McAfee believes the cost of cybercrime globally is around $1 trillion per year, accounting for around 1% of our total GDP. According to experts, the cybercrime environment will cost the world an average of $10.5 trillion by the time we reach 2025. Further inputs from IBM show us that the average cost of a data breach was around $3.68 million in 2020. This increased to $3.61 million in hybrid cloud environments in 2021. The average time to identify a breach in 2020 took around 207 days. The longer the delay in identifying a breach, the more it costs to fix it.
The personal information that we share online is a valuable commodity, and identity thieves know how to use this information to their advantage. A stolen credit card number might get you a couple of hundred dollars at most, but the person who stole it can use it in all sorts of other nefarious ways. They can take out loans, open up new accounts, and even commit tax fraud. The best way to protect your data from hackers is by preventing them from stealing your information in the first place. As commonplace as this may sound, recent data shows us that around 95% of all cybersecurity incidents and security breaches are caused by human error. Information security Joplin has abundant resources on how individuals and organizations can protect themselves from hackers online. Here are the key steps you must take to protect your data from hackers:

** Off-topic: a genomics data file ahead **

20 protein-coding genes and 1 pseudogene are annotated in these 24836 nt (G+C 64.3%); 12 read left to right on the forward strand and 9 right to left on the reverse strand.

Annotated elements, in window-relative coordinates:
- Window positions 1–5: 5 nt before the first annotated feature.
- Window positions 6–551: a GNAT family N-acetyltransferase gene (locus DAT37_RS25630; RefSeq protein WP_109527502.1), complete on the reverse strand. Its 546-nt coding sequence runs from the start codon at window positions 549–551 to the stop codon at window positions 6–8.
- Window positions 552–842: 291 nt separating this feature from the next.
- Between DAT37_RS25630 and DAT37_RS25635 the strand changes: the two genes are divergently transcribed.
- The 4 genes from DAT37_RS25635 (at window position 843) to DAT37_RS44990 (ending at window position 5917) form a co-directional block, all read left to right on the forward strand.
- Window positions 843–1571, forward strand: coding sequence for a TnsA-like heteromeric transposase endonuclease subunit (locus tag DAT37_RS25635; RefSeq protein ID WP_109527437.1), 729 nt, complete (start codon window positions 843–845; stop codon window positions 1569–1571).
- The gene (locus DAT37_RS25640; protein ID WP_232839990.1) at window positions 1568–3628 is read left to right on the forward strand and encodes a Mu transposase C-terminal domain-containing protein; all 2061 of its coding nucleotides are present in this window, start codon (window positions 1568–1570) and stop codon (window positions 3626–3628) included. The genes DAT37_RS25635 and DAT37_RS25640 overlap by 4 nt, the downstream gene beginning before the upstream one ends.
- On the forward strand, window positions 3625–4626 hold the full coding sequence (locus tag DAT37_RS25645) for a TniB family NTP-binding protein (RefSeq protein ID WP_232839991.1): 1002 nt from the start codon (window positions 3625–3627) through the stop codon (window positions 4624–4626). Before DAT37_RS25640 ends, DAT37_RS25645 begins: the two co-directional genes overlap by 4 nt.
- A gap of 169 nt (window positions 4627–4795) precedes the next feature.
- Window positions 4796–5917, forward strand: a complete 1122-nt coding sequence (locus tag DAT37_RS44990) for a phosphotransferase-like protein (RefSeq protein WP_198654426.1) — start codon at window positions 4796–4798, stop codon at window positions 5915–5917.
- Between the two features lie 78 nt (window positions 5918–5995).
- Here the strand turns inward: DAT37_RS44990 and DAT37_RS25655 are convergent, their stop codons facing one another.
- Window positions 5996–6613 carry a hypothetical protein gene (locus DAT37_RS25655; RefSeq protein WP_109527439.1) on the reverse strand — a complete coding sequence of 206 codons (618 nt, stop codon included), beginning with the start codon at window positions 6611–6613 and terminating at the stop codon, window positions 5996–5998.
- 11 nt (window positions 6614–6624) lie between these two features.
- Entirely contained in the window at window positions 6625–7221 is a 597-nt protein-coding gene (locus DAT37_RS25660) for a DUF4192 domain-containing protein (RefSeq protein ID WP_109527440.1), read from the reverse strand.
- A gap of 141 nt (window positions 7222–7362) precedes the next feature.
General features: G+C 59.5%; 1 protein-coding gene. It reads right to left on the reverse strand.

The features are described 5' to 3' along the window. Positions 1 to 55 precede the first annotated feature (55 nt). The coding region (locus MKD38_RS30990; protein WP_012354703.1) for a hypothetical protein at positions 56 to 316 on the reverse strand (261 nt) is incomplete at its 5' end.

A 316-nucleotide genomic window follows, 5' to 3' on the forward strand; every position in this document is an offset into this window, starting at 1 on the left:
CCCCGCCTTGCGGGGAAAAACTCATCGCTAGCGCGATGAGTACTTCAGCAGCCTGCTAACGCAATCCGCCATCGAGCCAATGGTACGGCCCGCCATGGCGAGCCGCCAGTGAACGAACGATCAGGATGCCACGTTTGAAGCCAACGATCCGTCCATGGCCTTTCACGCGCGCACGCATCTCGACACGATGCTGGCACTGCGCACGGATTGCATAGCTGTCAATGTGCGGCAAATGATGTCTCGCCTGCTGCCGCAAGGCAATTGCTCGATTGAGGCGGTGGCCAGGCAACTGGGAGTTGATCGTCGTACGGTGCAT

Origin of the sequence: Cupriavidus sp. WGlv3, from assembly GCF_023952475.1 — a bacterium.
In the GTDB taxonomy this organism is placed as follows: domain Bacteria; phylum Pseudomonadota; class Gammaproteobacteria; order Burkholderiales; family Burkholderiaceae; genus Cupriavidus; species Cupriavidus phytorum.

5 Key Steps to Protect Your Data from Hackers
Never access sensitive personal or financial data on public Wi-Fi
There are two types of public Wi-Fi. The first type is the one you connect to at a cafe, hotel or airport, where you know there are other people around but don’t know exactly who they are or what their intentions are. The second type is more dangerous: it’s a network that has been specifically set up for public use on an open network but has no security measures in place to prevent unauthorized access to your device.
If you’re using tech in a public space like this and want to keep your information secure, here’s how not to get hacked:
- If possible, never use public Wi-Fi for anything personal—especially not banking or shopping sites. This is especially true if it’s unsecured WPA2 wireless (see below).
- If someone approaches your device while it’s connected via hotspot/tethering and asks if they can use their own device as well since theirs doesn’t work properly—or any other suspicious activity—disconnect immediately!
Turn off GPS, wireless connection and geo-tracking
You may want to turn off your GPS because it can be used by hackers to track your location. Disable your phone’s GPS whenever you don’t need to use it. Turn off location services for apps that don’t need it. If you don’t need an app’s GPS coordinates, turn off their access to location services in your settings. Additionally, if you’re using a social media app that automatically posts where you are when you check in somewhere (like Facebook), this can be a way for hackers to learn where you are at any given time. In addition to turning off the geolocation feature on Wi-Fi and Bluetooth devices, consider disabling location services in apps like Google Maps or Uber.